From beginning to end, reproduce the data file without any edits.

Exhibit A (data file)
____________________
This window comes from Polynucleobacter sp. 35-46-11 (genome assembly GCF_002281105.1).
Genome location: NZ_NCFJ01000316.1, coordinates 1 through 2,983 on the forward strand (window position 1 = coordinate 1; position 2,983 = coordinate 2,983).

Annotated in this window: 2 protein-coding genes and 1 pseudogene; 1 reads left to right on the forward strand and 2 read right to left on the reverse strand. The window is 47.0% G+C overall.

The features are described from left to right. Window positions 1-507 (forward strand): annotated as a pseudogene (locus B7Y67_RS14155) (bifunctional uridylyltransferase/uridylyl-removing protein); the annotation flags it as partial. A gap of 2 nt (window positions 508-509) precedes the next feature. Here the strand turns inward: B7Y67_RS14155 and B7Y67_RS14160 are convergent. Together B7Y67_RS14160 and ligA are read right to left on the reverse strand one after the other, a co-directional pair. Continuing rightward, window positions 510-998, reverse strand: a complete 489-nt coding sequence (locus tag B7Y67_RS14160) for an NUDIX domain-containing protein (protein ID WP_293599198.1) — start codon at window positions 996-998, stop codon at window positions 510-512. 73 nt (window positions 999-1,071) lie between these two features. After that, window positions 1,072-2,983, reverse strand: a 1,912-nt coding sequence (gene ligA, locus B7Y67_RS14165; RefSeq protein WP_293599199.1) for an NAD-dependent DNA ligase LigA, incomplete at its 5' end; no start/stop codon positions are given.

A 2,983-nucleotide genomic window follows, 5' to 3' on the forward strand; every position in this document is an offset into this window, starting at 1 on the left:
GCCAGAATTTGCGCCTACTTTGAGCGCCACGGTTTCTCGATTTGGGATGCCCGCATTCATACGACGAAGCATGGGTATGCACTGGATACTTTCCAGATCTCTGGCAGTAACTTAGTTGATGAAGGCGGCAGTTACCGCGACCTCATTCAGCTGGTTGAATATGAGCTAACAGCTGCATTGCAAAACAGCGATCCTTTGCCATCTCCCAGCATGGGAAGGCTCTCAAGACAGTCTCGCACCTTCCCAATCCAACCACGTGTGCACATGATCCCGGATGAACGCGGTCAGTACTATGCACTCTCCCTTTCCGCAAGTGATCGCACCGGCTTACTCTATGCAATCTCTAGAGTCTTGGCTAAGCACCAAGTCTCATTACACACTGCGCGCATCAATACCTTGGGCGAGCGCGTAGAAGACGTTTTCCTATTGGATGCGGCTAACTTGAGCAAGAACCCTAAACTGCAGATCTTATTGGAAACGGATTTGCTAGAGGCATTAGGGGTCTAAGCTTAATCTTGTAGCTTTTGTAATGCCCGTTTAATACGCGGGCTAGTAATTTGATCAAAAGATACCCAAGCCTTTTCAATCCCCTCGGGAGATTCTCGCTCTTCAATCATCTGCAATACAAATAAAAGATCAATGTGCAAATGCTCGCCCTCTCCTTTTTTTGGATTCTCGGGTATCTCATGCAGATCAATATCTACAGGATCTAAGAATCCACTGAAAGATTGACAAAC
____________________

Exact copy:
This window comes from Polynucleobacter sp. 35-46-11 (genome assembly GCF_002281105.1).
Genome location: NZ_NCFJ01000316.1, coordinates 1 through 2,983 on the forward strand (window position 1 = coordinate 1; position 2,983 = coordinate 2,983).

Annotated in this window: 2 protein-coding genes and 1 pseudogene; 1 reads left to right on the forward strand and 2 read right to left on the reverse strand. The window is 47.0% G+C overall.

The features are described from left to right. Window positions 1-507 (forward strand): annotated as a pseudogene (locus B7Y67_RS14155) (bifunctional uridylyltransferase/uridylyl-removing protein); the annotation flags it as partial. A gap of 2 nt (window positions 508-509) precedes the next feature. Here the strand turns inward: B7Y67_RS14155 and B7Y67_RS14160 are convergent. Together B7Y67_RS14160 and ligA are read right to left on the reverse strand one after the other, a co-directional pair. Continuing rightward, window positions 510-998, reverse strand: a complete 489-nt coding sequence (locus tag B7Y67_RS14160) for an NUDIX domain-containing protein (protein ID WP_293599198.1) — start codon at window positions 996-998, stop codon at window positions 510-512. 73 nt (window positions 999-1,071) lie between these two features. After that, window positions 1,072-2,983, reverse strand: a 1,912-nt coding sequence (gene ligA, locus B7Y67_RS14165; RefSeq protein WP_293599199.1) for an NAD-dependent DNA ligase LigA, incomplete at its 5' end; no start/stop codon positions are given.

A 2,983-nucleotide genomic window follows, 5' to 3' on the forward strand; every position in this document is an offset into this window, starting at 1 on the left:
GCCAGAATTTGCGCCTACTTTGAGCGCCACGGTTTCTCGATTTGGGATGCCCGCATTCATACGACGAAGCATGGGTATGCACTGGATACTTTCCAGATCTCTGGCAGTAACTTAGTTGATGAAGGCGGCAGTTACCGCGACCTCATTCAGCTGGTTGAATATGAGCTAACAGCTGCATTGCAAAACAGCGATCCTTTGCCATCTCCCAGCATGGGAAGGCTCTCAAGACAGTCTCGCACCTTCCCAATCCAACCACGTGTGCACATGATCCCGGATGAACGCGGTCAGTACTATGCACTCTCCCTTTCCGCAAGTGATCGCACCGGCTTACTCTATGCAATCTCTAGAGTCTTGGCTAAGCACCAAGTCTCATTACACACTGCGCGCATCAATACCTTGGGCGAGCGCGTAGAAGACGTTTTCCTATTGGATGCGGCTAACTTGAGCAAGAACCCTAAACTGCAGATCTTATTGGAAACGGATTTGCTAGAGGCATTAGGGGTCTAAGCTTAATCTTGTAGCTTTTGTAATGCCCGTTTAATACGCGGGCTAGTAATTTGATCAAAAGATACCCAAGCCTTTTCAATCCCCTCGGGAGATTCTCGCTCTTCAATCATCTGCAATACAAATAAAAGATCAATGTGCAAATGCTCGCCCTCTCCTTTTTTTGGATTCTCGGGTATCTCATGCAGATCAATATCTACAGGATCTAAGAATCCACTGAAAGATTGACAAAC